The former Nashville Star has accepted that she doesn’t mesh with the glitzy eponymous contests but she also struggles to escape that generalization entirely. “Cup Of Tea” preaches the importance of individuality while the hazy “Somebody To Love” finds Musgraves positioning herself amongst the rest of the world, carefully relating her personal struggles with struggles that we all share, or can at least relate to. Around the one-minute mark, Musgraves belts out in a straining yet beautiful cry for help as she brings one of the most transparent and sentimental moments of the album to full clarity. With multiple moments of sentimental confession, witty and cleverly constructed wordplay, and biting yet convincing lyrics, Pageant Material is a flawless execution is songwriting.
Instrumentally, this album is country to its very core. Expecting any change-ups to the sound (a la Sturgill Simpson. Another good country artist you should check out), is a misconstrued expectation but that just accentuates the pure and iconic sound that Musgraves was aiming for. The final track “Fine” is a brilliant take on masking a heartbreak for public consumption which takes a convincing, and aptly heartbreaking, turn of a events. At nearly eight-minute in length, this is Musgraves’ shining moment (albeit the maudlin triple hit of “Somebody to Love”, “Miserable”, and “Die Fun” are a fine center point too); the track holds a hidden track which features country great Willie Nelson asking “Are you sure / That this is where / You want to be?” in his stoic and gruff tenor. Much like her reluctant acceptance of “It Is What It Is.” Musgraves assures that bouncing back from heartache isn’t easy, but eventually it will come.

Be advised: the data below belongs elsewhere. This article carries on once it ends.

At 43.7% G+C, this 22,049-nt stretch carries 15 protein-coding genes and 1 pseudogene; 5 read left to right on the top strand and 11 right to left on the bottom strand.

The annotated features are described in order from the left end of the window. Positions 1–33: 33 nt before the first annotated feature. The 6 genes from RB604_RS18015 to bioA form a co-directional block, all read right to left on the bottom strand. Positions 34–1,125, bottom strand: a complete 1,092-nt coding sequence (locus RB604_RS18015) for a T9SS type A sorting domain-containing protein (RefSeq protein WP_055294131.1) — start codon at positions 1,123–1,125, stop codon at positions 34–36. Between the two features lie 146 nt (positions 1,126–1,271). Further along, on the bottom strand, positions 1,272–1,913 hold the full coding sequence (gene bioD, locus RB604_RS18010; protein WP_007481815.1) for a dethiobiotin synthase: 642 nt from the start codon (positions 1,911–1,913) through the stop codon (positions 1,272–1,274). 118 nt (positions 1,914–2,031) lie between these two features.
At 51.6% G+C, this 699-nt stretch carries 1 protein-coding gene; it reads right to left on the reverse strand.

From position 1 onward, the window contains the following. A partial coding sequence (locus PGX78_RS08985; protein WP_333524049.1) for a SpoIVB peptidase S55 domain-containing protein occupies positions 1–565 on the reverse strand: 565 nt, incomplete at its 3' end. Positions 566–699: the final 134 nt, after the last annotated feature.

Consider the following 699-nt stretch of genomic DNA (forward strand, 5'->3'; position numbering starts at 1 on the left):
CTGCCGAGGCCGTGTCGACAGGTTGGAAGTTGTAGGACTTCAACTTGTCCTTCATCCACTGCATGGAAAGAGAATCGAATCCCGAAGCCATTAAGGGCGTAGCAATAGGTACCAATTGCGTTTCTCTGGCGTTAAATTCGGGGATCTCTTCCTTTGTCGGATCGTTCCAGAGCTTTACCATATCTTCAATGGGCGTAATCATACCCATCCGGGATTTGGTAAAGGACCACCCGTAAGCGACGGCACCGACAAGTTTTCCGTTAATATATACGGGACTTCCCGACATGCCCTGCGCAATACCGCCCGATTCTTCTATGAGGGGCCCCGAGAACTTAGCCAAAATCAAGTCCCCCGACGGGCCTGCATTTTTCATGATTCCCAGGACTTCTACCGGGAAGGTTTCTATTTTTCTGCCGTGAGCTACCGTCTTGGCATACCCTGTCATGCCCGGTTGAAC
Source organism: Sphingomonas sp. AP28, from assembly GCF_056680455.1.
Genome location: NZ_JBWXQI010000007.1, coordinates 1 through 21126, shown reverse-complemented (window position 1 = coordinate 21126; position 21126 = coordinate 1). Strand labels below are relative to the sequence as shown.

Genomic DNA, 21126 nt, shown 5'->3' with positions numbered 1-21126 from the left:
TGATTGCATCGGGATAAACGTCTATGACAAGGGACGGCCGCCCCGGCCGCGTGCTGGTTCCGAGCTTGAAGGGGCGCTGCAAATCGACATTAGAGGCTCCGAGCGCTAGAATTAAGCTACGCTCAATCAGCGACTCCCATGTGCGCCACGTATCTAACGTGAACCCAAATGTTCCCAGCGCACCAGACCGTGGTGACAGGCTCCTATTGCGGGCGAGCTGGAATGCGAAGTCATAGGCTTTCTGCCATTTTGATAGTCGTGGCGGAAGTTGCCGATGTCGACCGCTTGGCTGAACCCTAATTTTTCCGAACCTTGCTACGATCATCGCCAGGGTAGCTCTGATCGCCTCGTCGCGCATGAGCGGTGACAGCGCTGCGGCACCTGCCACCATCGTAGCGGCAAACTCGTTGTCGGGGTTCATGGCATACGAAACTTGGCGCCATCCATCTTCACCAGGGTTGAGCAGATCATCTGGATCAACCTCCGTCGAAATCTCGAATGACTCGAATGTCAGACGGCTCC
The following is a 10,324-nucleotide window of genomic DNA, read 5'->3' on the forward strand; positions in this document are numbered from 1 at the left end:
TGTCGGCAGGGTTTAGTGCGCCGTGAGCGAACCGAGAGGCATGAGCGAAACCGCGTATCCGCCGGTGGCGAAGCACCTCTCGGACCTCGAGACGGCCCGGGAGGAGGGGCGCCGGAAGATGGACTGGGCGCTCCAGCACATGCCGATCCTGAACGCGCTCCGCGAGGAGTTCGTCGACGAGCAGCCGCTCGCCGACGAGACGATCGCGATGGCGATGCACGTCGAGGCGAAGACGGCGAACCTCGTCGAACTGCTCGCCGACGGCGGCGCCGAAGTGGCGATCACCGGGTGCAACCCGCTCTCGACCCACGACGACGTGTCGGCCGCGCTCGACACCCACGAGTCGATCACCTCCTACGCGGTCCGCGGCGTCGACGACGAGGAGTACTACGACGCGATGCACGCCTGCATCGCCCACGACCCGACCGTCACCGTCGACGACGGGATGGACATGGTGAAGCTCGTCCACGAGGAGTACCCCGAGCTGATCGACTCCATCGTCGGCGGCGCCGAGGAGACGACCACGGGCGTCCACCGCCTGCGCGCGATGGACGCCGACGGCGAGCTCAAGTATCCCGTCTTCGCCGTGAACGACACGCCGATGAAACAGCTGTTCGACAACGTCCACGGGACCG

Pageant Material is best described as a musical self-portrait. Much like herself, Musgraves rejects the norms of Southern culture and cliche Country music tropes to craft something that is from the heart and flawlessly held high on music that beckons back to the days of Que Sera Sera; and bare but uplifting melodies, with the simplest of instrumentation. Musgraves proves to be one of the best songwriters of her time with her cleverly constructed and poignantly rendered phrases on everyday life. Yes, there’s less to latch onto musically this time around but every artist in their lifetime should have an album that is all substance over style, and is best enjoyed with repeated listens. For a country album, Pageant Material can stand strongly on its own with Musgraves’ masterful story telling power steering this album to well-deserved praise. Non-country fans look to Musgraves as an exception to the genre -which is fine- but its Musgraves’ ability to break expectations of herself that proves to be the most remarkable trait here.
PRETTY NEAT MUSIC
FAV TRACKS: High Time, Dime Store Cowgirl, Late To The Party, Pageant Material, Biscuits, Somebody To Love, Good Ol’ Boys Club, Cup Of Tea, Fine, Are You Sure (Hidden Track)
LEAST FAV TRACK: N/A